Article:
INFLUENCE; in the new paradigm of public diplomacy, diplomats are more conscious of representing their society to the host society. The reputation of the society they project locally, its experience, values, and capacities to help, are deployable assets. The experience gained by democracies which have only recently emerged from repressive conditions has special value. The effect of public diplomacy is obviously reinforced where there is local popular respect for the sending country’s institutions, achievements and governance and for the way people live, which also adds credibility to the force of example in dialogue with local authorities on democratic development.
Examples: Countries in transition benefit from the examples of those with which they wish to strike closer relationship. The most applicable examples can often be those of countries with recent comparable experience in democratization. As a Czech Ambassador expressed his country’s interest in democracy support, "We were grateful for the help we received from the West in 1980s. So it should be a priority in our foreign policy to help.”[…]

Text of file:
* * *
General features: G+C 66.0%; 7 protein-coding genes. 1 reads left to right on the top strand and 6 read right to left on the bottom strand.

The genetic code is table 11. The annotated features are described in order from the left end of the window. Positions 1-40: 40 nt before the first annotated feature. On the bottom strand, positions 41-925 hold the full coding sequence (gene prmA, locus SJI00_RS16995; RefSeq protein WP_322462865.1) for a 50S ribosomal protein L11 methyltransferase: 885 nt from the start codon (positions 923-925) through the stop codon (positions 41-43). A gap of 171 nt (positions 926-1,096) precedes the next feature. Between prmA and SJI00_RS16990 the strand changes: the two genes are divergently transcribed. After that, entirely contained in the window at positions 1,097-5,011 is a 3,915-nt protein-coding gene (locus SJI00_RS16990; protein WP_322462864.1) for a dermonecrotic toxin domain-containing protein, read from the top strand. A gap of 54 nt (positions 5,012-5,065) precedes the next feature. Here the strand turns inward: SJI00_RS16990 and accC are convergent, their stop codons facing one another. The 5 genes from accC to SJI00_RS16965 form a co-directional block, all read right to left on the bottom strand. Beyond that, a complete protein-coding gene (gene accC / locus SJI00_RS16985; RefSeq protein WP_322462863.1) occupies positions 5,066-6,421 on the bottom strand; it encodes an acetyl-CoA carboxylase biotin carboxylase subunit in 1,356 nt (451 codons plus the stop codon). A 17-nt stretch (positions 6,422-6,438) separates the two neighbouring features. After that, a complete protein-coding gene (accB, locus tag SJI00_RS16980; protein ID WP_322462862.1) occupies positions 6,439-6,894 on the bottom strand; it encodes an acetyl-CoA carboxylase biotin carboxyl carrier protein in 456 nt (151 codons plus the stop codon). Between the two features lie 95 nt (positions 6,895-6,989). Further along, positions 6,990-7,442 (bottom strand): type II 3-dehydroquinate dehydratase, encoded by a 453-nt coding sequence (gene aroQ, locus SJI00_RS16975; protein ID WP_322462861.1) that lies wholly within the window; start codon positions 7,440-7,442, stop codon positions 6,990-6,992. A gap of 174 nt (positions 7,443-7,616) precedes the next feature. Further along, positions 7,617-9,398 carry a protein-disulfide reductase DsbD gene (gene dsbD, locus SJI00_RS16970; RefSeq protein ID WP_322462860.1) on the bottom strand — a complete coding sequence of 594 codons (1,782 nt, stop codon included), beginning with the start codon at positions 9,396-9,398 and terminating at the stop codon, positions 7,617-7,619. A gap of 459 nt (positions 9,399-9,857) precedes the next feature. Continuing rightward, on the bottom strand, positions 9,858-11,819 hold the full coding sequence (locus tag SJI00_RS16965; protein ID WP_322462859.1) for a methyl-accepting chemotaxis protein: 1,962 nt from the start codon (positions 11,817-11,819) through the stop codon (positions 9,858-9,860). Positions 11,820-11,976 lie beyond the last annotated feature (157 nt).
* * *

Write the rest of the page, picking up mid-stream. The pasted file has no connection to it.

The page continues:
FUNDS; small amount of post funding can be precious to start-up reform groups and NGOs. While most democracy development financial support is provided through NGOs and institutions, small-grant seed money for grassroots organizations from discretely-administered and easily disbursed post funds can have swift direct positive effect.
Examples: In 2002-03, the Czech Ministry of Foreign Affairs established its "Transformation Policy Unit and Fund” to enable Embassies to support democratization, human rights, and transition-related projects in countries with repressive regimes. Most of these projects are deliberately small to enable disbursement directly to local civil society actors without the local government’s scrutiny and involvement.[…]
SOLIDARITY is a valued asset at all phases of democratic development. NGOs and democratic reformers and activists value the solidarity of mentors with prior experience in democratic reform. Solidarity in democratic assistance programs among like-minded missions and international NGOs multiplies impact and minimizes duplication. Solidarity also enhances political messaging through witnessing trials, joint demarches on human rights and other issues, and reduces the ability of authoritarian regimes to play the commercial interests of partners off against each other.